Carla Wilson:  Every single day.

Maloyd Ben Wilson Jr.:  – Every single day.

Carla Wilson:  Every single day that we had a new phone company because the bills were rising and Ben was determined to stay in touch with Mr. Henry Hampton, that, honestly, the bills were like up to $3,000. We’d get another phone company.

Mansa Musa:  – Where was he located? Where was Mr. Hampton located?

Maloyd Ben Wilson Jr.:  He was in Boston.

Carla Wilson:  Boston. Boston.

Mansa Musa:  And, y’all made long-distance calls?

Maloyd Ben Wilson Jr.:  Long distance.

Carla Wilson:  Yeah. That’s one man who is persistent. That’s persistence.

Maloyd Ben Wilson Jr.:  That’s when long distance cost you a fortune.

Mansa Musa:  Yeah, yeah. No, no. That also gives our audience an understanding of how much time and energy went into –

Carla Wilson:  Yes. Because, the phone company, one phone company shut us off because the bill was $3,000. Well, he’d go find another one and get hooked up to stay in touch with Mr. Hampton.

Maloyd Ben Wilson Jr.:  Listen, he would take my calls and he would say to me, what are you going to do? I’d say, I’m going to make a book out of this and send it out to the world. Put it on the newsstand.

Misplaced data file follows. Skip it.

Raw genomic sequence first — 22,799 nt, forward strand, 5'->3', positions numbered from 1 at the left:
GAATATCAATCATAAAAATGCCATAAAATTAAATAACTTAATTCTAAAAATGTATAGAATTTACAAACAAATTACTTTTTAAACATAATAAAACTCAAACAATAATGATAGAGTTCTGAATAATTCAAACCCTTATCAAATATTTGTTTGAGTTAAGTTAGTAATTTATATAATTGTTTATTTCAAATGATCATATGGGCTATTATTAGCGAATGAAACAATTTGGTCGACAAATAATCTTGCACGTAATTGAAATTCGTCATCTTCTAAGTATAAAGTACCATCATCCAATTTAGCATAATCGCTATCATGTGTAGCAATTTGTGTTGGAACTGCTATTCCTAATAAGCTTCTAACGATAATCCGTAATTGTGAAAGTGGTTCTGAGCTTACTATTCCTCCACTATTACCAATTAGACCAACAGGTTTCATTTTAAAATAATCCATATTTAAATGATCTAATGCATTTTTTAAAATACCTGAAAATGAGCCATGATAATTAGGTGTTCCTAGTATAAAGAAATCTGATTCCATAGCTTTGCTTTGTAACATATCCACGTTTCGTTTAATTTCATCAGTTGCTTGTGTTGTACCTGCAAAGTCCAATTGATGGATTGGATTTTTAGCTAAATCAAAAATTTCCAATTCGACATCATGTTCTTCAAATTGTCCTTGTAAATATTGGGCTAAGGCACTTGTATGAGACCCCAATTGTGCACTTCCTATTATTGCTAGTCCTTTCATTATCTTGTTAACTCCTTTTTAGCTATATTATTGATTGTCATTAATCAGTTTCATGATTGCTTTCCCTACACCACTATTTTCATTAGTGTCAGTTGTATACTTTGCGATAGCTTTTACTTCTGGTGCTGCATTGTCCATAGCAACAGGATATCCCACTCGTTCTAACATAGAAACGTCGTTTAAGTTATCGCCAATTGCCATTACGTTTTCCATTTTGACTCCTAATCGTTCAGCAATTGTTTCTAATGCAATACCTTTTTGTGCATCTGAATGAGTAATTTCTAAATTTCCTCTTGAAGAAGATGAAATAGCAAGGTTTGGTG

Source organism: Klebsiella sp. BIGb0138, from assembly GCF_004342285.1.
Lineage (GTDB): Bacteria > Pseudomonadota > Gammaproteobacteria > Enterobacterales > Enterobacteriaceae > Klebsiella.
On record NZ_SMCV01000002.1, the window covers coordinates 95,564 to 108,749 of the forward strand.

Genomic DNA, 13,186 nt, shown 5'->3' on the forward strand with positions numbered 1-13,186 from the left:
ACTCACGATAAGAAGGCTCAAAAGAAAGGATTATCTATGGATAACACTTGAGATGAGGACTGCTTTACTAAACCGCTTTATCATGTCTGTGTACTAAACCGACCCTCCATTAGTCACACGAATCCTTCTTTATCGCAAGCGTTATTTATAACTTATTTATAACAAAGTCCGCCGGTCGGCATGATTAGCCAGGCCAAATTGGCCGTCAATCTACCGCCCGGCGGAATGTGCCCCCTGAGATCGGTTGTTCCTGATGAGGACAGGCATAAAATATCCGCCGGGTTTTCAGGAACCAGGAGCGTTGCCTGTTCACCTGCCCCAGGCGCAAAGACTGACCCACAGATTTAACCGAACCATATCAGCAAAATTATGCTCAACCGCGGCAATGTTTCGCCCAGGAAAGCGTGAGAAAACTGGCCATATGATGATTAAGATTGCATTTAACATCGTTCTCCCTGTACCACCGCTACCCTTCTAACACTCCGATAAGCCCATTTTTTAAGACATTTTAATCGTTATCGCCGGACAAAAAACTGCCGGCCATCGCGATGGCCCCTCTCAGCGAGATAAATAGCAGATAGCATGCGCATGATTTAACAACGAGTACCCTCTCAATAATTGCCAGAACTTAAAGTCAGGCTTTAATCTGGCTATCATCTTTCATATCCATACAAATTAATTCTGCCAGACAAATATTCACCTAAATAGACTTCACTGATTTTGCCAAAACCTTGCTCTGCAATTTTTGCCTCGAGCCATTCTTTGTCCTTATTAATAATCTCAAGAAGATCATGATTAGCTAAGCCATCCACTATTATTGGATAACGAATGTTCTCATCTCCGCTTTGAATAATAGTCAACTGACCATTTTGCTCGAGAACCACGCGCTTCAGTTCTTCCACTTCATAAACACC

Mansa Musa:  – All right, let’s go right there then. Let’s talk about that. We know, and I know from experience, that you definitely are persistent when you’ve got your mind set on something.

Maloyd Ben Wilson Jr.:  That’s right.

Mansa Musa:  The few accounts I had with you. But, let’s talk about when you got to the point where you had all the information –

Maloyd Ben Wilson Jr.:  Let me tell you what we did –

Mansa Musa:  – Then you wanted to publish it. How did you go about doing that?

Maloyd Ben Wilson Jr.:  – At the end of the fourth year and some change, I stopped calling him. I didn’t call him anymore. My wife said –

Carla Wilson:  The phone bills were too high.

Maloyd Ben Wilson Jr.:  – She said, he’s not going to give you anything. Forget about that man. So I stopped for a year. Then, one day, I was the sports editor for the Pittsburgh Courier, and I was going to work, and early in the morning, man, Black Chronicle jumped into my thoughts and for that whole day I couldn’t do anything but think about Black Chronicle. So that evening, when I came home, I couldn’t rest. I called him, I said, I got to call this man, so I called him, and he answered. The phone didn’t even ring. He said, who is this? I said this is Ben Wilson, Black Chronicle. Is this you? Have you had me? He said, yes.

He said, oh, my goodness, this is Ben Wilson Pittsburgh. He said I’ve been looking for you. I’m getting ready to retire, and I’m going to throw this away. I’m going to either give it to the library or I’m going to throw this away. What do you want? I said, I need it. I want it. It’s in my blood. Please let me have this. And he said I’m going to send it to you.